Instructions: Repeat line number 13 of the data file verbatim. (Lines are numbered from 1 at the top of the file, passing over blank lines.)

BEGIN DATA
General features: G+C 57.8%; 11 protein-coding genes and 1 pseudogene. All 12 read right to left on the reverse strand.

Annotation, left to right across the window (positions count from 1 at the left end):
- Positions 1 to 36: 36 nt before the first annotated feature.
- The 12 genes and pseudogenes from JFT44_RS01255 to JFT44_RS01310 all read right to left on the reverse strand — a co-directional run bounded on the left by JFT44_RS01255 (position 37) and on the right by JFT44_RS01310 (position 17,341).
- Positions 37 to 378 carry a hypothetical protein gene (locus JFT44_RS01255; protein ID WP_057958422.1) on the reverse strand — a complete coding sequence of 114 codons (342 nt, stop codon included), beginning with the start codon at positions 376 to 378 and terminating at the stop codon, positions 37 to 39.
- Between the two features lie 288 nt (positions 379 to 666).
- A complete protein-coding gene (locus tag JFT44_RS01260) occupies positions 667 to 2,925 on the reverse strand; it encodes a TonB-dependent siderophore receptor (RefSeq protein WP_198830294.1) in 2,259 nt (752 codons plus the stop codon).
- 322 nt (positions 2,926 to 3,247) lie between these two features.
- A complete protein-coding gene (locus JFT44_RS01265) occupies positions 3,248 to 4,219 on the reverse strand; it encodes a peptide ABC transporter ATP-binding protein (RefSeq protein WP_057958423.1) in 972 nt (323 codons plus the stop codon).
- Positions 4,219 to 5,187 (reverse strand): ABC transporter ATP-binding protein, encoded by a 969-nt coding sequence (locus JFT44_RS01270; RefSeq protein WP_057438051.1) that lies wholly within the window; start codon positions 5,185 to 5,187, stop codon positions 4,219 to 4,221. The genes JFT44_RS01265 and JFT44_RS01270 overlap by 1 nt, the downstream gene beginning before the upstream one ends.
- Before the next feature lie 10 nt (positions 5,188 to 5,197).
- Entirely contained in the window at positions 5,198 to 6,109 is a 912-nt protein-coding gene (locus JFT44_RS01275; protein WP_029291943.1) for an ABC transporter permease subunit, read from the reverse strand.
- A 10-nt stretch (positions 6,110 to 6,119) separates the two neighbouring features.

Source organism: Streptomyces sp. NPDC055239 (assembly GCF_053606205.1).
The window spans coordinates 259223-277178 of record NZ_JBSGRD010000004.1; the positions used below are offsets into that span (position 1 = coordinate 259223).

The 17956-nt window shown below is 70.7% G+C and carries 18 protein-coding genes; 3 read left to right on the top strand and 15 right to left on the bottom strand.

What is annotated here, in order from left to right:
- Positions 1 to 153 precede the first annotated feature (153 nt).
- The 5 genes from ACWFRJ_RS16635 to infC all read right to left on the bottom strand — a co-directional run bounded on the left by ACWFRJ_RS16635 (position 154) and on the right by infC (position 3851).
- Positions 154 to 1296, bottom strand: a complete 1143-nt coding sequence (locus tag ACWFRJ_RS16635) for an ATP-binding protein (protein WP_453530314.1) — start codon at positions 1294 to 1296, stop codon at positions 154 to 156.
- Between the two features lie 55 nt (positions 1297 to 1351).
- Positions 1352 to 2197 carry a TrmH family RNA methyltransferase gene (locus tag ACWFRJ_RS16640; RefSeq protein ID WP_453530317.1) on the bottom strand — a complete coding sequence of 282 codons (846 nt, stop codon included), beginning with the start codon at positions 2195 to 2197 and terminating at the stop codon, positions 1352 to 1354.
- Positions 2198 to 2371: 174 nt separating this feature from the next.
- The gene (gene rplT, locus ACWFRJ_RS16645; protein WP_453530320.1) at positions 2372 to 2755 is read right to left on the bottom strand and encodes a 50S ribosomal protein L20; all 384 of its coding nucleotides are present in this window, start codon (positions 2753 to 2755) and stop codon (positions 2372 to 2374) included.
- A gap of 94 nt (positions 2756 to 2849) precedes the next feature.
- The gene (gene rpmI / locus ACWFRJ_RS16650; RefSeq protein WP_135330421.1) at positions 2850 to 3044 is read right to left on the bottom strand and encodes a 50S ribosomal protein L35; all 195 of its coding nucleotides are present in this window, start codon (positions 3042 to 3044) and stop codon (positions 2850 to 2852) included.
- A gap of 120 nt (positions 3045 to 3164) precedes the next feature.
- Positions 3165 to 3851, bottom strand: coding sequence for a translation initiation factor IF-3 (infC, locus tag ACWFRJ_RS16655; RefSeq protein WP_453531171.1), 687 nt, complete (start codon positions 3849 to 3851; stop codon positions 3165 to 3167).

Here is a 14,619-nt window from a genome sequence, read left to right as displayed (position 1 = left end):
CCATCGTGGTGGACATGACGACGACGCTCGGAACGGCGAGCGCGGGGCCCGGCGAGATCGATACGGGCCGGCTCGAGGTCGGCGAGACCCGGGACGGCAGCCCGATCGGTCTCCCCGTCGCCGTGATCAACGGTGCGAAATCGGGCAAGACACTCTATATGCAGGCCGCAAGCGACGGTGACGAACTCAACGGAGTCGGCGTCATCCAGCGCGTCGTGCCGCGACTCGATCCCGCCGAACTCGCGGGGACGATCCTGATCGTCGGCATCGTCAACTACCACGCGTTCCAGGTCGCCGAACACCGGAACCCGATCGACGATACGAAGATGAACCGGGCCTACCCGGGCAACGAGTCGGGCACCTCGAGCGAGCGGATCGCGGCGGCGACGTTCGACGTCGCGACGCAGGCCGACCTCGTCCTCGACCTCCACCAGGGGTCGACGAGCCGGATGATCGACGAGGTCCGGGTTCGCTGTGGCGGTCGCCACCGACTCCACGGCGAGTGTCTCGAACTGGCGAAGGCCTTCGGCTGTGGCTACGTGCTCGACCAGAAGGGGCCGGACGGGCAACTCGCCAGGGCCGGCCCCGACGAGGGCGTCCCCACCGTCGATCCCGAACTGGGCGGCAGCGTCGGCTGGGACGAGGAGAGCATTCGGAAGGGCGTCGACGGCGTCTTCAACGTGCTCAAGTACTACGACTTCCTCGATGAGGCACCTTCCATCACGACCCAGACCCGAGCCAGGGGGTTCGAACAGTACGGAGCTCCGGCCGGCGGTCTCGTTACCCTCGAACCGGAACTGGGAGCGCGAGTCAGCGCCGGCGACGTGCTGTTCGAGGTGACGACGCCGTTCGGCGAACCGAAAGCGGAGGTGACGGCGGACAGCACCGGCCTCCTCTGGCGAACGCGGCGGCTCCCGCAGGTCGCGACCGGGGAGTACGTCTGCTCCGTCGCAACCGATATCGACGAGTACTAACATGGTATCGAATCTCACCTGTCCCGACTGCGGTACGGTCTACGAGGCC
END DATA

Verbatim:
- A 10-nt stretch (positions 6,110 to 6,119) separates the two neighbouring features.